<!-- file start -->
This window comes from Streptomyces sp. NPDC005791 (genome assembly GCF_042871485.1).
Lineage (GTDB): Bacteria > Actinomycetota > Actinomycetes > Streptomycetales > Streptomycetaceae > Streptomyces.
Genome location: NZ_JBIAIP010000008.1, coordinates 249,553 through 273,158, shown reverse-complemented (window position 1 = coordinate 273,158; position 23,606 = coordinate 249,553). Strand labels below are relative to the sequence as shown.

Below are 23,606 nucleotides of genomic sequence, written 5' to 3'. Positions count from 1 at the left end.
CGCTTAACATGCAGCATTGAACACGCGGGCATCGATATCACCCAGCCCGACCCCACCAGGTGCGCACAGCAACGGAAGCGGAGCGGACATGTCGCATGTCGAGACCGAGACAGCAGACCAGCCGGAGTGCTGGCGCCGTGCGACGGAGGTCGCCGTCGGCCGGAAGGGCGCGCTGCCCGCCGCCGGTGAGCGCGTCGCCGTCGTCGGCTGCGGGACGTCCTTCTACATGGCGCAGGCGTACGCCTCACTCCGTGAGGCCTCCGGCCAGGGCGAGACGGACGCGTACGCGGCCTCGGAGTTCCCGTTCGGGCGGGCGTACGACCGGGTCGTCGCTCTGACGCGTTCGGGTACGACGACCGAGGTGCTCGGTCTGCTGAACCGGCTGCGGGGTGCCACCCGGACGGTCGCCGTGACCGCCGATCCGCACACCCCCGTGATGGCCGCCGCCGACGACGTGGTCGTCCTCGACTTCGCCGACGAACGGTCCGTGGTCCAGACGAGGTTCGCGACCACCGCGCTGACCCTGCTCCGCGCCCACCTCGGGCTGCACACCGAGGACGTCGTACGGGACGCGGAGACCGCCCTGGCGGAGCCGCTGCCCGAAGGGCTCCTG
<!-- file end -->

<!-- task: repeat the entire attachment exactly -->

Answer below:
This window comes from Streptomyces sp. NPDC005791 (genome assembly GCF_042871485.1).
Lineage (GTDB): Bacteria > Actinomycetota > Actinomycetes > Streptomycetales > Streptomycetaceae > Streptomyces.
Genome location: NZ_JBIAIP010000008.1, coordinates 249,553 through 273,158, shown reverse-complemented (window position 1 = coordinate 273,158; position 23,606 = coordinate 249,553). Strand labels below are relative to the sequence as shown.

Below are 23,606 nucleotides of genomic sequence, written 5' to 3'. Positions count from 1 at the left end.
CGCTTAACATGCAGCATTGAACACGCGGGCATCGATATCACCCAGCCCGACCCCACCAGGTGCGCACAGCAACGGAAGCGGAGCGGACATGTCGCATGTCGAGACCGAGACAGCAGACCAGCCGGAGTGCTGGCGCCGTGCGACGGAGGTCGCCGTCGGCCGGAAGGGCGCGCTGCCCGCCGCCGGTGAGCGCGTCGCCGTCGTCGGCTGCGGGACGTCCTTCTACATGGCGCAGGCGTACGCCTCACTCCGTGAGGCCTCCGGCCAGGGCGAGACGGACGCGTACGCGGCCTCGGAGTTCCCGTTCGGGCGGGCGTACGACCGGGTCGTCGCTCTGACGCGTTCGGGTACGACGACCGAGGTGCTCGGTCTGCTGAACCGGCTGCGGGGTGCCACCCGGACGGTCGCCGTGACCGCCGATCCGCACACCCCCGTGATGGCCGCCGCCGACGACGTGGTCGTCCTCGACTTCGCCGACGAACGGTCCGTGGTCCAGACGAGGTTCGCGACCACCGCGCTGACCCTGCTCCGCGCCCACCTCGGGCTGCACACCGAGGACGTCGTACGGGACGCGGAGACCGCCCTGGCGGAGCCGCTGCCCGAAGGGCTCCTG